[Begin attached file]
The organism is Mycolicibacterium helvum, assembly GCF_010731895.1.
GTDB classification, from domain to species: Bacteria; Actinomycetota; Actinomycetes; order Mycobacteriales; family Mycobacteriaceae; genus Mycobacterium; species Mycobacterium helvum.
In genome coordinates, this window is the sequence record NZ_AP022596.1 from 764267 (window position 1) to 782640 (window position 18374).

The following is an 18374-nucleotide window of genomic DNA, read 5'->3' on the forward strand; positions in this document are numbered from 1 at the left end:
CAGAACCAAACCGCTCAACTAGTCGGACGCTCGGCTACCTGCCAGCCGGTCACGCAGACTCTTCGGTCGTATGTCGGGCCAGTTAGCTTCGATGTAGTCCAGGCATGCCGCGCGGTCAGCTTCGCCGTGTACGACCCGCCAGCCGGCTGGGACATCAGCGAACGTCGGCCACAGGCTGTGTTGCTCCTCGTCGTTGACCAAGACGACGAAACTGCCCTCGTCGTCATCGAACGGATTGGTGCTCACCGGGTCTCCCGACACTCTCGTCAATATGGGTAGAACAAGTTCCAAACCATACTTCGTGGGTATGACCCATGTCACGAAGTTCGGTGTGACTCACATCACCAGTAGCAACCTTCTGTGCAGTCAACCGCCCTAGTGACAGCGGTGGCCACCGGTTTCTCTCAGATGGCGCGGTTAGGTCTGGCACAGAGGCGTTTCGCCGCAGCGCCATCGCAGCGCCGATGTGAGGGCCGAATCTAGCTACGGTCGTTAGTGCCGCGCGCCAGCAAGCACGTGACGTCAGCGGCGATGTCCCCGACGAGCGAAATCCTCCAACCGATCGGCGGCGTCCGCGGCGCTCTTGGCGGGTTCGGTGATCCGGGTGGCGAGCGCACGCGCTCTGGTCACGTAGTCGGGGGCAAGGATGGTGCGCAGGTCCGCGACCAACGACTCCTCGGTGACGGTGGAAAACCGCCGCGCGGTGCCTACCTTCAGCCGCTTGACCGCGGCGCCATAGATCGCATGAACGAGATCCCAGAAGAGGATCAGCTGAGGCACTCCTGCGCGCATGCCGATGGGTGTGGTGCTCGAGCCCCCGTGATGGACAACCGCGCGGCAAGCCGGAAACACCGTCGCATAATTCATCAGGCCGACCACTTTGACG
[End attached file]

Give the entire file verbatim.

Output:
The organism is Mycolicibacterium helvum, assembly GCF_010731895.1.
GTDB classification, from domain to species: Bacteria; Actinomycetota; Actinomycetes; order Mycobacteriales; family Mycobacteriaceae; genus Mycobacterium; species Mycobacterium helvum.
In genome coordinates, this window is the sequence record NZ_AP022596.1 from 764267 (window position 1) to 782640 (window position 18374).

The following is an 18374-nucleotide window of genomic DNA, read 5'->3' on the forward strand; positions in this document are numbered from 1 at the left end:
CAGAACCAAACCGCTCAACTAGTCGGACGCTCGGCTACCTGCCAGCCGGTCACGCAGACTCTTCGGTCGTATGTCGGGCCAGTTAGCTTCGATGTAGTCCAGGCATGCCGCGCGGTCAGCTTCGCCGTGTACGACCCGCCAGCCGGCTGGGACATCAGCGAACGTCGGCCACAGGCTGTGTTGCTCCTCGTCGTTGACCAAGACGACGAAACTGCCCTCGTCGTCATCGAACGGATTGGTGCTCACCGGGTCTCCCGACACTCTCGTCAATATGGGTAGAACAAGTTCCAAACCATACTTCGTGGGTATGACCCATGTCACGAAGTTCGGTGTGACTCACATCACCAGTAGCAACCTTCTGTGCAGTCAACCGCCCTAGTGACAGCGGTGGCCACCGGTTTCTCTCAGATGGCGCGGTTAGGTCTGGCACAGAGGCGTTTCGCCGCAGCGCCATCGCAGCGCCGATGTGAGGGCCGAATCTAGCTACGGTCGTTAGTGCCGCGCGCCAGCAAGCACGTGACGTCAGCGGCGATGTCCCCGACGAGCGAAATCCTCCAACCGATCGGCGGCGTCCGCGGCGCTCTTGGCGGGTTCGGTGATCCGGGTGGCGAGCGCACGCGCTCTGGTCACGTAGTCGGGGGCAAGGATGGTGCGCAGGTCCGCGACCAACGACTCCTCGGTGACGGTGGAAAACCGCCGCGCGGTGCCTACCTTCAGCCGCTTGACCGCGGCGCCATAGATCGCATGAACGAGATCCCAGAAGAGGATCAGCTGAGGCACTCCTGCGCGCATGCCGATGGGTGTGGTGCTCGAGCCCCCGTGATGGACAACCGCGCGGCAAGCCGGAAACACCGTCGCATAATTCATCAGGCCGACCACTTTGACG